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Report: Minneapolis city council tries again, preparing new plan to replace city’s police department

January 18, 2021

MINNEAPOLIS, MI- According to a report from the StarTribune, in the wake of George Floyd’s death, some Minneapolis City Council members are preparing a “new” plan that seeks to replace the city’s police department.

Council members Phillipe Cunningham, Steve Fletcher, and Jeremy Schroeder are working on a proposal to create a new public safety department that removes the police department as a standalone department from the city charter.

The three of them are working on their plan and expect to release it by the end of January 2020. It would then require voter approval. Cunningham told the newspaper that the proposal might place oversight of the new department on par with many other city departments.

This would give council legislative authority while the mayor would retain executive authority. Mychal Vlatkovich, a spokesman for Mayor Jacob Frey, said the mayor had concerns about “clarity of command,” but would still review the proposal once it is ready.

Frey has concerns that it would “diminish accountability by requiring police Chief Medaria Arradondo to report to 14 different elected officials with divergent public safety priorities.” Vlatkovich said in a statement:

“The mayor has deep reservations about the potentially negative impact on the delivery of vital public safety services and clarity of command in moments of crisis.”

The city and police department have come under pressure to overhaul policing since Floyd’s death on May 25, 2020. Over the last several months, several council members have tried and failed to eliminate the police department. 

Their proposal to form a “new public safety unit” was blocked when the city’s charter commission declined to advance the idea to the November ballot. The new proposal could place police and other public safety programs under a new department. Cunningham said:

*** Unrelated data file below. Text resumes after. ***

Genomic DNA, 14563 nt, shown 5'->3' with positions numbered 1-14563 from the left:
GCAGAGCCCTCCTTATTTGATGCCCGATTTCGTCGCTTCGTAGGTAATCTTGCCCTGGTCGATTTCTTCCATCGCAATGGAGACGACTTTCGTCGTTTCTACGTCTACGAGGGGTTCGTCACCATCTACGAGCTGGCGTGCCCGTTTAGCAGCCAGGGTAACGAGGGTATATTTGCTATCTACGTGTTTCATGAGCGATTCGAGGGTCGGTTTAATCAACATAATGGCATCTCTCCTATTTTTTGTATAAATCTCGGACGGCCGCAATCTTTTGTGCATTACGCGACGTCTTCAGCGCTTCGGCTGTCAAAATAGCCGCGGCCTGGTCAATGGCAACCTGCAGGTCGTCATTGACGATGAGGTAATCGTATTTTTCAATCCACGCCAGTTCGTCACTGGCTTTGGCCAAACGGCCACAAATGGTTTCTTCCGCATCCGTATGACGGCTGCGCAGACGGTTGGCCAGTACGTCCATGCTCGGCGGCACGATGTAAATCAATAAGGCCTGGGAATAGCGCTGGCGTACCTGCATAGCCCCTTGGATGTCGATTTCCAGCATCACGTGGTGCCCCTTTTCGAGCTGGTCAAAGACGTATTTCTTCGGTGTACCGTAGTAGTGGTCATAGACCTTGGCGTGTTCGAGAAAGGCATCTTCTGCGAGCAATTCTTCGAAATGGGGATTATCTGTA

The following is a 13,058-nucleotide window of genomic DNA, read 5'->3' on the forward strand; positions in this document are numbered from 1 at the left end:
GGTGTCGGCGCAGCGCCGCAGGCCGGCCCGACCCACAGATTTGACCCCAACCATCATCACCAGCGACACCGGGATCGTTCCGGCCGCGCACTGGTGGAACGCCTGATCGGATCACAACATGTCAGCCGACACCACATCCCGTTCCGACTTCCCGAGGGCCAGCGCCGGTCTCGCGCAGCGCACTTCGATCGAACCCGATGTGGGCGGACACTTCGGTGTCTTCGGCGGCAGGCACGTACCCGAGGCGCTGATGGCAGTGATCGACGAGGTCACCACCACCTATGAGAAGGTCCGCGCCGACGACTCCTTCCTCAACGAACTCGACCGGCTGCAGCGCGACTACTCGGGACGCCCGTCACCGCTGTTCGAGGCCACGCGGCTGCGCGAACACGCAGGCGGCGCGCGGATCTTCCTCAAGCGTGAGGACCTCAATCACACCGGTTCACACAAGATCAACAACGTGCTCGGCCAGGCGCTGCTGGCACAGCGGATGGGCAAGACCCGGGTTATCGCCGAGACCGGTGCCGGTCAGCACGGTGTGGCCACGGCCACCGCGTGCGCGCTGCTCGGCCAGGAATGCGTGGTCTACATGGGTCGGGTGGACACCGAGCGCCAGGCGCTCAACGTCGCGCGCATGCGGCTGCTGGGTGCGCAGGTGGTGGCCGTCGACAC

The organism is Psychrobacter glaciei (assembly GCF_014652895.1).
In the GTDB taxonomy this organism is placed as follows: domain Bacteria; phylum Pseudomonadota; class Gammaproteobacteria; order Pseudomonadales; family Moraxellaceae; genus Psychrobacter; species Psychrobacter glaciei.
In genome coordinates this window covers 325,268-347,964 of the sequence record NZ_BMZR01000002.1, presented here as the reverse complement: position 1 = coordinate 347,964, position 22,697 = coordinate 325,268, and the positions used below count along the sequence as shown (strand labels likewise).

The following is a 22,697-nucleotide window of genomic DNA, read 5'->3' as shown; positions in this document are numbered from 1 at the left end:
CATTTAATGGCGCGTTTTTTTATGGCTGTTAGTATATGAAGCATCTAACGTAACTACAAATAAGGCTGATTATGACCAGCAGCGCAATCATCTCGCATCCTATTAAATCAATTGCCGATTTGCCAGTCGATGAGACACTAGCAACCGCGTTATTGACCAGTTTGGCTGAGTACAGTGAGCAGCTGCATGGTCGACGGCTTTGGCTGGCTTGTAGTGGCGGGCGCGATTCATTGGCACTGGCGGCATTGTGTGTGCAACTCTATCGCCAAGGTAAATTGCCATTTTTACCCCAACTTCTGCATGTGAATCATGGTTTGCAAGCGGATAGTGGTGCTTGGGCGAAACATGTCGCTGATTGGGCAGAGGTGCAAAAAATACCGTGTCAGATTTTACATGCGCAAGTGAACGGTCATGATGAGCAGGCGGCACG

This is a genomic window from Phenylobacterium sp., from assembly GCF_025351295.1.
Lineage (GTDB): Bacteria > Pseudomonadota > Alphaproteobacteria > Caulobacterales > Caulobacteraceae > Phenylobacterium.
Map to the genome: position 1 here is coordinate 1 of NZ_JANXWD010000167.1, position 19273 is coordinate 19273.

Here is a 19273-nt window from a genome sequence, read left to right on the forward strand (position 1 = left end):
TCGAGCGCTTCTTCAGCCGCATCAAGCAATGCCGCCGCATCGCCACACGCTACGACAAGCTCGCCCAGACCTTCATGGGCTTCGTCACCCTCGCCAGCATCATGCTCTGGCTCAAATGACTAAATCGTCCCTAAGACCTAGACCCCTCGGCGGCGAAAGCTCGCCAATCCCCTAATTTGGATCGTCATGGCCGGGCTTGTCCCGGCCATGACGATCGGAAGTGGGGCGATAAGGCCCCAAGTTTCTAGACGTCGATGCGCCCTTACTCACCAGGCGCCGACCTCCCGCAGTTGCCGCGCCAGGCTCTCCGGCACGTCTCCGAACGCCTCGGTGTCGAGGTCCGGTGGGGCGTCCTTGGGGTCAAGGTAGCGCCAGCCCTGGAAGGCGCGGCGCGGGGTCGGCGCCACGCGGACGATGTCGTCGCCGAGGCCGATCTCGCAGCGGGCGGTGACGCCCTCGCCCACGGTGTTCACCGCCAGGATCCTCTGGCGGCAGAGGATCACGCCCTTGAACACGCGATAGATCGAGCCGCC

“This is really about bringing together different public safety strategies with law enforcement to be able to achieve better outcomes for all of the residents of our city.”

Back in August 2020, The Associated Press (AP) reported that city leaders will face a more incremental and challenging path to rebuilding the often criticized police department. However, it seems they refuse to give up. Council President Lisa Bender said in a statement:

“The Charter Commission blocking this question form going on the ballot will slow progress because of the way our city government is structured and the realities of municipal government.”

She added:

“We are still pursuing all of this other work related to investing in violence prevention and reimagining public safety. It will not happen as quickly now.”

In its first response to Floyd’s death, City Council responded by proposing an amendment to the city’s charter that would have replaced the Police Department with a “Department of Community Safety and Violence Prevention.”

This new department would prioritize public health and have a director with “non-law enforcement experience in community safety services.” 

The city’s charter, which serves as its constitution, has become a focal point in many of the conversations over the months since Floyd’s death about how to change policing and public safety. 

The charter now says that Minneapolis must have a Police Department with a minimum force based on the city’s population. It also gives the mayor “complete power” over the department’s operations, but gives the City Council responsibility for funding it.

During a recent council meeting, Cunningham, Fletcher, and Schroeder said they will “give notice” of their intent to introduce a charter amendment that would create a new department to “provide public safety services, including law enforcement.”

Before the measure can appear on the ballot, it needs to go through a series of City Council meetings and a review by the court-appointed Charter Commission. This will be the second charter amendment proposed by council members since Floyd’s death.